This storytime was inspired by local mom and teacher, Laura Hoffmann, who shared pictures of her own wonderful Dot Party over the summer.  Since I’ve been doing a series of author-themed storytimes lately, I decided to focus on the books of Peter H. Reynolds.  The kids loved all the books, and the craft was so easy and fun!

the dot

The Dot (Amazon.com link)

When Vashti draws a simple dot on a piece of paper to prove to her teacher that she can’t draw, her teacher tells her to sign it.  Later Vashti is surprised to see her dot hanging on the wall in a gold frame, and decides that she can make better dots than that.  Soon she is making dots of all different colors and sizes, until she has an entire dot exhibit.  And when a boy comes up to tell her he can’t draw, she makes him draw a line to prove it, and then tells him to sign it.  The kids were mesmerized by this book, and it quickly disappeared as soon as I set it down.

sky color

Sky Color (Amazon.com link)

Marisol is an artist. When her class is assigned to paint a mural, she announces that she will paint the sky.  The problem is that she can’t find any blue paint.  All the way home on the bus, Marisol watches the sky, which is a brilliant yellow.  That evening the sky is red and orange and purple as the sun sets, and she dreams of a sky filled with even more colors.  The next day, a gray-green rainy one, Marisol mixes her own color and paints a beautiful sky.  This is a terrific book for storytime.  The kids loved the illustrations, and enjoyed naming the colors on each page.  It was snatched up right away at the end.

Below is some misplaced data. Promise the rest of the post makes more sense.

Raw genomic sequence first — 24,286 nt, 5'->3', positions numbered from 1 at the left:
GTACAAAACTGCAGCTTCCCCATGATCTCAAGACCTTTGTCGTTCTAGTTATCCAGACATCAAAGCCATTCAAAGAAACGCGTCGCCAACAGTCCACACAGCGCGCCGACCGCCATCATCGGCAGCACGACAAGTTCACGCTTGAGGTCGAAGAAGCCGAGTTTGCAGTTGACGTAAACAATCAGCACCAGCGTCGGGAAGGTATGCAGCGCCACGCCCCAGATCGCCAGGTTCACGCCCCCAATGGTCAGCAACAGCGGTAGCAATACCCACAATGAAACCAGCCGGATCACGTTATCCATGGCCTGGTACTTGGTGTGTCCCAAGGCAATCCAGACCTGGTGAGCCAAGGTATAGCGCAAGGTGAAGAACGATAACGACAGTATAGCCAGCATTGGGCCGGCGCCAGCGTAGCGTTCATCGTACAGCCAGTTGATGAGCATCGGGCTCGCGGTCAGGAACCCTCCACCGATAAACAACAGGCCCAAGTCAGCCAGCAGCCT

so few of me

So Few of Me (Amazon.com link)

This one was a departure from the art theme.  Leo is overwhelmed by the list of things he has to do.  He wishes that there were two of him, and, to his surprise, another Leo knocks at the door.  Unfortunately, the other Leo has even more things to get done, so they need the help of even more Leos.  But even ten Leos are not enough.  The original Leo, exhausted, takes a moment to rest and dream.  He decides that he can do less, and do his best, and all the other Leos disappear.  Great book for busy Bay Area families, including my own.  It got swooped up by a boy who seemed anxious to get hold of it before anyone else did.

ish

Ish (Amazon.com link)